Here's Everything You Should Know About YouTube Premium

by Ani Bundel
Dan R. Krauss/Getty Images News/Getty Images

When YouTube launched in 2005, it was billed as a way to disrupt the movie and TV business. It was a place where filmmakers and would be TV creators could get their start by uploading their own works. But quickly, it became the fastest way for those who didn't have cable to watch programming. Since then, the service has undergone several changes, the latest being the subscription service, YouTube Premium, which arrived last year. So how much is YouTube Premium? It's currently $11.99, for those looking for an ad-free online video experience.

The arrival of streaming as a way to watch TV is usually dated back to 2013, and the premiere of House of Cards on Netflix. But YouTube was streaming TV for years before that, from pirate uploads of The Daily Show and The Colbert Report in 2006 to early YouTube pioneers The Gregory Brothers, whose "Autotune The News" was some of the site's most-watched content in 2010.

But since Netflix took streaming and made it a household word, YouTube has been experimenting with different ways to get in on the subscription game. First came MusicKey in November 2014, which was streaming YouTube music videos from participating labels ad-free. That was expanded and rebranded as YouTube Red a year later in October of 2015, as ad-free access to everything in YouTube's library.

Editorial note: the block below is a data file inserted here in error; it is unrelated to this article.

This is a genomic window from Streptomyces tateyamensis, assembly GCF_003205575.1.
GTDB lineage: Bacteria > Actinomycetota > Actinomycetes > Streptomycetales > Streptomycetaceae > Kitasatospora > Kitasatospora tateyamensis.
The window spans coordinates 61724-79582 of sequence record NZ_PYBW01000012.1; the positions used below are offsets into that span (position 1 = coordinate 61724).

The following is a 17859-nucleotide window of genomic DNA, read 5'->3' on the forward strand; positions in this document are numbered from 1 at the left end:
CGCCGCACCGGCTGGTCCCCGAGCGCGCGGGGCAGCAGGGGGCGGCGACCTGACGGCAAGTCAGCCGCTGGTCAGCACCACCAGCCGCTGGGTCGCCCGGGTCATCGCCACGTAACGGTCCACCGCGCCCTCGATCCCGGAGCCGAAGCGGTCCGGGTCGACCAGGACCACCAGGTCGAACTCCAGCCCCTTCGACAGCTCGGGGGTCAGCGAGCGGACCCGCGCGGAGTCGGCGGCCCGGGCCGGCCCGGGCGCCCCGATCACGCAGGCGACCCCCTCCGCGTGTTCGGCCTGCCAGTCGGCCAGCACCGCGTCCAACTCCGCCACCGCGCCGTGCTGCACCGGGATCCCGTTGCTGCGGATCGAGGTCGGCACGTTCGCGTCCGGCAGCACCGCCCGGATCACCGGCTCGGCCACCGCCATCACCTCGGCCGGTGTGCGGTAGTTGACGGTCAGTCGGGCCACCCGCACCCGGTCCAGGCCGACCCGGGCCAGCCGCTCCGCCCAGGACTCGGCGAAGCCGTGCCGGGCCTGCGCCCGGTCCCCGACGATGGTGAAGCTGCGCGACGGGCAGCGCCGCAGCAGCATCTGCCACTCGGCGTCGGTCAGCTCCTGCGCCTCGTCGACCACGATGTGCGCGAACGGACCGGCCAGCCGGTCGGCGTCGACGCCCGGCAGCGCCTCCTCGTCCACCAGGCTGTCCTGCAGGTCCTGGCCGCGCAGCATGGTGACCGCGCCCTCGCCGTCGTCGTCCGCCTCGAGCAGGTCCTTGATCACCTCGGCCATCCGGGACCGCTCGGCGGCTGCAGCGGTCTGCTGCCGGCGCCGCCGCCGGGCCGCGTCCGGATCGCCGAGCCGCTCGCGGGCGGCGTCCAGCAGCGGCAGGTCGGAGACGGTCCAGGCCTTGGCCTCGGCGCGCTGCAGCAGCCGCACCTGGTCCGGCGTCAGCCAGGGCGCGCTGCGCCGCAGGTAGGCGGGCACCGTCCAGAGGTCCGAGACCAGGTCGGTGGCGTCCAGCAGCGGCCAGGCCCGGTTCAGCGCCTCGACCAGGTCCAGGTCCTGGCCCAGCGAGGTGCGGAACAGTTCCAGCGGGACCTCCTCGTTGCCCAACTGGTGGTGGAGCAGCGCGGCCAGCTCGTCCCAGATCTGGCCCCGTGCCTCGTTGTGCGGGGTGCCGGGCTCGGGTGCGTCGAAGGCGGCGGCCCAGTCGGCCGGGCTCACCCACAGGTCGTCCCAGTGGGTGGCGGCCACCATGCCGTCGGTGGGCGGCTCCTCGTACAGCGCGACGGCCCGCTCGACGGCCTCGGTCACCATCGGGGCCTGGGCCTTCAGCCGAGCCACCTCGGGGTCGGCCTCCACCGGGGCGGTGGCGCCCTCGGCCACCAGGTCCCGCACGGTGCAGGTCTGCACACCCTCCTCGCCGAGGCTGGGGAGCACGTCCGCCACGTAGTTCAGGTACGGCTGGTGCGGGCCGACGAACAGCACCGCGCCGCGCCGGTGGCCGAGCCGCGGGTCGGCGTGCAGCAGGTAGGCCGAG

But in 2018, YouTube updated the way it worked again. This time it split YouTube Red in two. YouTube Music would be for those who just wanted music, while YouTube Premium would have access to YouTube Originals content, and perhaps most importantly, offline access to watch programming without being connected to the internet.

This means there are now three different subscription services offered by YouTube. The first is YouTube TV, which is live streaming television, aimed at cord-cutters, which also happens to include all the YouTube Original programming along with it. That's $49.99 a month.

But YouTube Premium is different. Unlike YouTube TV, it isn't a host for programming one could get through cable. Instead, it's everything that makes YouTube great, from the YouTube Creators to the music videos to YouTube Originals, all advert free and downloadable for $11.99. Another plus that's been added recently: The YouTube Music app. It allows users to listen to audio in the background, instead of having to play videos.

Unlike YouTube TV, which is meant to compete with services like Hulu, Netflix, Amazon Video, YouTube Premium is all about the glory that is YouTube's own ecosystem. YouTube has been encouraging artists to populate the platform since the beginning, with the ability to generate revenue since 2007. A decade on, some of these names have become mainstream, from Logan Paul to PewDiePie. But other channels like Dude Perfect and Ryan ToysReview hit the top earnings spots in 2018, despite not being widely known. And drama from YouTubers like Jeffree Star and James Charles can blow up Twitter for days. YouTube Premium gives viewers access to all these channels ad-free.

YouTube Premium is a subscription service worth considering, and a world apart from the rest of the TV standards. Currently, it is available for $11.99.